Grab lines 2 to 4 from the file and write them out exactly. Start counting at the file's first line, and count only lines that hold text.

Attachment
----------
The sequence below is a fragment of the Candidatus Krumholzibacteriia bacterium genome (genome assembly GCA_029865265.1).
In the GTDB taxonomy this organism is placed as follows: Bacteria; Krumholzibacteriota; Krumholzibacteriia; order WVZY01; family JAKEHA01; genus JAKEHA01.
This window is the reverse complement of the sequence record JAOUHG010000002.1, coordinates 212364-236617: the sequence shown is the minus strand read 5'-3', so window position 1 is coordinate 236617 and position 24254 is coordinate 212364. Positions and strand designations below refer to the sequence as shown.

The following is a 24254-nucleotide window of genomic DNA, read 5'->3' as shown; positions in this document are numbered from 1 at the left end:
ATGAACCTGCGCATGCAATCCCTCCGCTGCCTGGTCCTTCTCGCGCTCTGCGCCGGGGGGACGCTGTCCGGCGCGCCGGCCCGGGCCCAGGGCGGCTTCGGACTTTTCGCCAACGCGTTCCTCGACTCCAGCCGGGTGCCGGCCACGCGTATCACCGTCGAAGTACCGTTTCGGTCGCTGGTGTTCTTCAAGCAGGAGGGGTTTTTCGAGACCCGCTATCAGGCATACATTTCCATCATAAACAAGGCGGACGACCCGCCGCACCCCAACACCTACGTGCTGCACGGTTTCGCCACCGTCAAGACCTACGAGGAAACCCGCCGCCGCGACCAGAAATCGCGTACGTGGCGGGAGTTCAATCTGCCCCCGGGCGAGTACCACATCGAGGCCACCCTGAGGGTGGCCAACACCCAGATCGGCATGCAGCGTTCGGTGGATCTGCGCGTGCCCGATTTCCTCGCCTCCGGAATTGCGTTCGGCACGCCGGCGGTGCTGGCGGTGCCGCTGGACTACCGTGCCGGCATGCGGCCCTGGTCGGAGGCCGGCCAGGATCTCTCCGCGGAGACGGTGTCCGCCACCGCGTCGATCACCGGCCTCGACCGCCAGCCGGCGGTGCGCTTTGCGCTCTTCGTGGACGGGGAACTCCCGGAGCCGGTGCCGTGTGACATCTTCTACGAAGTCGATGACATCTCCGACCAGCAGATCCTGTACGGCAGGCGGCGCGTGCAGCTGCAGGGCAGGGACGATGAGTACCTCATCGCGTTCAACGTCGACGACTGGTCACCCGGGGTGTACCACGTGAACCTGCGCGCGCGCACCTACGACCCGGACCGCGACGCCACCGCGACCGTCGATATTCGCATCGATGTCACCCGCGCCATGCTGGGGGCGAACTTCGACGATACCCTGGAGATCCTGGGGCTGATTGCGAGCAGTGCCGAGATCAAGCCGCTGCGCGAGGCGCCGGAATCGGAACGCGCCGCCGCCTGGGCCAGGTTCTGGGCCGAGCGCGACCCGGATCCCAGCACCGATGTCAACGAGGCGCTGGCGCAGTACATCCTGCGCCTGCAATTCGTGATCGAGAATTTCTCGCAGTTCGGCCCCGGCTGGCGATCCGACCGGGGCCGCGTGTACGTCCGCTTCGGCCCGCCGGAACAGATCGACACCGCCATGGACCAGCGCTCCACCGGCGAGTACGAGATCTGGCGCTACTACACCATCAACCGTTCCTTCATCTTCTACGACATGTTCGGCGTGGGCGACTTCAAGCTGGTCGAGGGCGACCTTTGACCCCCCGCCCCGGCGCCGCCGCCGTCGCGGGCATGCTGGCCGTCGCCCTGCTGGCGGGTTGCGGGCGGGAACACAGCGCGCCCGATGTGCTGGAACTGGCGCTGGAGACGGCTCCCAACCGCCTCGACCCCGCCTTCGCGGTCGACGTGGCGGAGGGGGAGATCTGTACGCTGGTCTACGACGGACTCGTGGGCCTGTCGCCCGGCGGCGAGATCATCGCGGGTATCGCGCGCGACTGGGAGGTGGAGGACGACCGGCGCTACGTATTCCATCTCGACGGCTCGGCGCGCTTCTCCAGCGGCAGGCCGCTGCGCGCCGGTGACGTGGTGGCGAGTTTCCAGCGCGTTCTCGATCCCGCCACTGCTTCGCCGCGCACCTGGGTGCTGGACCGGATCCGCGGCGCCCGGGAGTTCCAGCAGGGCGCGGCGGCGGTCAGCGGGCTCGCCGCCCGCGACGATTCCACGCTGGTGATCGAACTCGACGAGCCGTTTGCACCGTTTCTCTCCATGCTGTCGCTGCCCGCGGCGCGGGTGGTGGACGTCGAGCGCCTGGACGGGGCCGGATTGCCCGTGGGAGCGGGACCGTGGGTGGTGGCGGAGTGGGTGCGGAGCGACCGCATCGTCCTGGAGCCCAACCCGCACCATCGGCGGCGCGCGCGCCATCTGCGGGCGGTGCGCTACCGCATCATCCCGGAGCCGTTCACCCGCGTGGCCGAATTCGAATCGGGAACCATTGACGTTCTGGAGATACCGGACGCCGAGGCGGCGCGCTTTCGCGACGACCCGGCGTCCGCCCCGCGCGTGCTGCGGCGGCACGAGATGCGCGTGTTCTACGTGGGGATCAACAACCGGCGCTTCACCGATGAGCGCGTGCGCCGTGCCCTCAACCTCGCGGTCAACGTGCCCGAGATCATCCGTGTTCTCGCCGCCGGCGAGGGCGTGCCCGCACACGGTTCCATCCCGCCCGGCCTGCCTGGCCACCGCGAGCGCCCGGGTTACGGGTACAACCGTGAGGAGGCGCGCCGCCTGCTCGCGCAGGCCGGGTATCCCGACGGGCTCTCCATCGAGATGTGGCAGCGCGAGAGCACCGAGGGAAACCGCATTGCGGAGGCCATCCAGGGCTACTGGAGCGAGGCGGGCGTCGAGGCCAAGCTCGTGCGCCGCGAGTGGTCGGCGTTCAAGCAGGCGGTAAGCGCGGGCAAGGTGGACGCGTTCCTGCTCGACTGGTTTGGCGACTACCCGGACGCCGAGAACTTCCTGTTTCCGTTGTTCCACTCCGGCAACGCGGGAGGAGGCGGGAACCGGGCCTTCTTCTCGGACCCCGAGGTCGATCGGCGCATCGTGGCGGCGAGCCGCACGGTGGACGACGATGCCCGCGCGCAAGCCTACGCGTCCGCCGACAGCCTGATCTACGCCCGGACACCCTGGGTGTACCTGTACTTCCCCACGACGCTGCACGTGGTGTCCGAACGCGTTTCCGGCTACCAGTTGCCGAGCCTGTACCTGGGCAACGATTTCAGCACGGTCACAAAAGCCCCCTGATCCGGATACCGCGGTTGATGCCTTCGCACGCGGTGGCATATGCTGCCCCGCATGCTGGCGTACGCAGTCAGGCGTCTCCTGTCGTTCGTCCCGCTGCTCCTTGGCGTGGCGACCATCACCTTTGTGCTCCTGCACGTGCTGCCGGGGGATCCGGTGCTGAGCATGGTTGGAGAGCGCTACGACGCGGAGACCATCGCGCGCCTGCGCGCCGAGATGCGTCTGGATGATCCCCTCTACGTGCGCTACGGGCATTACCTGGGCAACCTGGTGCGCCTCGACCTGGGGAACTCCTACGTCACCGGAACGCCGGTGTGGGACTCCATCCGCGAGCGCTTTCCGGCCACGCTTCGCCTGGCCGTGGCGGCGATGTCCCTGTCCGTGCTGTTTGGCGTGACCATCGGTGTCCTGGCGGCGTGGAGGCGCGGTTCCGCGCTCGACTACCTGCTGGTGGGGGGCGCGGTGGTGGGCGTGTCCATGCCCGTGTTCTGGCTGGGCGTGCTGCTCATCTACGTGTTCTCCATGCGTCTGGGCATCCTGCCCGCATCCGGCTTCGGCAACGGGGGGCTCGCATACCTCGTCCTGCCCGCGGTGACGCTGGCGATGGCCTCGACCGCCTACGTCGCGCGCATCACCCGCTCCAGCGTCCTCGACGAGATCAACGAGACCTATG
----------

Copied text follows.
In the GTDB taxonomy this organism is placed as follows: Bacteria; Krumholzibacteriota; Krumholzibacteriia; order WVZY01; family JAKEHA01; genus JAKEHA01.
This window is the reverse complement of the sequence record JAOUHG010000002.1, coordinates 212364-236617: the sequence shown is the minus strand read 5'-3', so window position 1 is coordinate 236617 and position 24254 is coordinate 212364. Positions and strand designations below refer to the sequence as shown.

The following is a 24254-nucleotide window of genomic DNA, read 5'->3' as shown; positions in this document are numbered from 1 at the left end: